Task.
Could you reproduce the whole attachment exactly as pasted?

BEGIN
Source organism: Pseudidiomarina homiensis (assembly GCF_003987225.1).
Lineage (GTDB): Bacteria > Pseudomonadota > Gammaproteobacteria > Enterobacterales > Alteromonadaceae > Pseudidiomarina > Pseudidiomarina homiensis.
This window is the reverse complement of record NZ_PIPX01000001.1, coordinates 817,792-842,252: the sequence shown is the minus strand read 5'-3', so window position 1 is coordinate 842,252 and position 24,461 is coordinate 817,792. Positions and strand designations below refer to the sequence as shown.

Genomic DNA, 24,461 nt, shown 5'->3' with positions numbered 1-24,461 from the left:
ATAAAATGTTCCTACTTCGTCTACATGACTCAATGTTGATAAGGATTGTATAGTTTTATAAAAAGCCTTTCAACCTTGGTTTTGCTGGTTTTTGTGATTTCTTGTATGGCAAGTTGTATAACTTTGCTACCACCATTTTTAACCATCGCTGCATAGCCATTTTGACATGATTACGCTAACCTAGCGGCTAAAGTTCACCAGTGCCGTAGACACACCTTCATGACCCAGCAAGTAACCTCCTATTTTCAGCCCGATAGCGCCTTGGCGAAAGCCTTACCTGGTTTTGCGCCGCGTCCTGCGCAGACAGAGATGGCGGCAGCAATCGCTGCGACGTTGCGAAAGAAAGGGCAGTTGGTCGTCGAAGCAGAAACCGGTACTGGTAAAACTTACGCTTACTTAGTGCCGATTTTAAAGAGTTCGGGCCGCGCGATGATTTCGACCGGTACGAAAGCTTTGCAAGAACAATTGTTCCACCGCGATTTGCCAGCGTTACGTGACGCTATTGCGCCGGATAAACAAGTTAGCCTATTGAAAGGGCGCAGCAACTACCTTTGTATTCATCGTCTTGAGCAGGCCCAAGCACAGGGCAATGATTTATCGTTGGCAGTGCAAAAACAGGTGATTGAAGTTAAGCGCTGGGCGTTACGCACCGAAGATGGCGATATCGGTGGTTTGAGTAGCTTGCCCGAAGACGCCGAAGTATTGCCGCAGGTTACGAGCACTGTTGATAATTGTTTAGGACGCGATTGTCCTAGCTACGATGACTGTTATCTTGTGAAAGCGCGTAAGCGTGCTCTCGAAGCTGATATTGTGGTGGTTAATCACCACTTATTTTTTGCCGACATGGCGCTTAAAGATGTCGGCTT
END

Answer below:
Source organism: Pseudidiomarina homiensis (assembly GCF_003987225.1).
Lineage (GTDB): Bacteria > Pseudomonadota > Gammaproteobacteria > Enterobacterales > Alteromonadaceae > Pseudidiomarina > Pseudidiomarina homiensis.
This window is the reverse complement of record NZ_PIPX01000001.1, coordinates 817,792-842,252: the sequence shown is the minus strand read 5'-3', so window position 1 is coordinate 842,252 and position 24,461 is coordinate 817,792. Positions and strand designations below refer to the sequence as shown.

Genomic DNA, 24,461 nt, shown 5'->3' with positions numbered 1-24,461 from the left:
ATAAAATGTTCCTACTTCGTCTACATGACTCAATGTTGATAAGGATTGTATAGTTTTATAAAAAGCCTTTCAACCTTGGTTTTGCTGGTTTTTGTGATTTCTTGTATGGCAAGTTGTATAACTTTGCTACCACCATTTTTAACCATCGCTGCATAGCCATTTTGACATGATTACGCTAACCTAGCGGCTAAAGTTCACCAGTGCCGTAGACACACCTTCATGACCCAGCAAGTAACCTCCTATTTTCAGCCCGATAGCGCCTTGGCGAAAGCCTTACCTGGTTTTGCGCCGCGTCCTGCGCAGACAGAGATGGCGGCAGCAATCGCTGCGACGTTGCGAAAGAAAGGGCAGTTGGTCGTCGAAGCAGAAACCGGTACTGGTAAAACTTACGCTTACTTAGTGCCGATTTTAAAGAGTTCGGGCCGCGCGATGATTTCGACCGGTACGAAAGCTTTGCAAGAACAATTGTTCCACCGCGATTTGCCAGCGTTACGTGACGCTATTGCGCCGGATAAACAAGTTAGCCTATTGAAAGGGCGCAGCAACTACCTTTGTATTCATCGTCTTGAGCAGGCCCAAGCACAGGGCAATGATTTATCGTTGGCAGTGCAAAAACAGGTGATTGAAGTTAAGCGCTGGGCGTTACGCACCGAAGATGGCGATATCGGTGGTTTGAGTAGCTTGCCCGAAGACGCCGAAGTATTGCCGCAGGTTACGAGCACTGTTGATAATTGTTTAGGACGCGATTGTCCTAGCTACGATGACTGTTATCTTGTGAAAGCGCGTAAGCGTGCTCTCGAAGCTGATATTGTGGTGGTTAATCACCACTTATTTTTTGCCGACATGGCGCTTAAAGATGTCGGCTT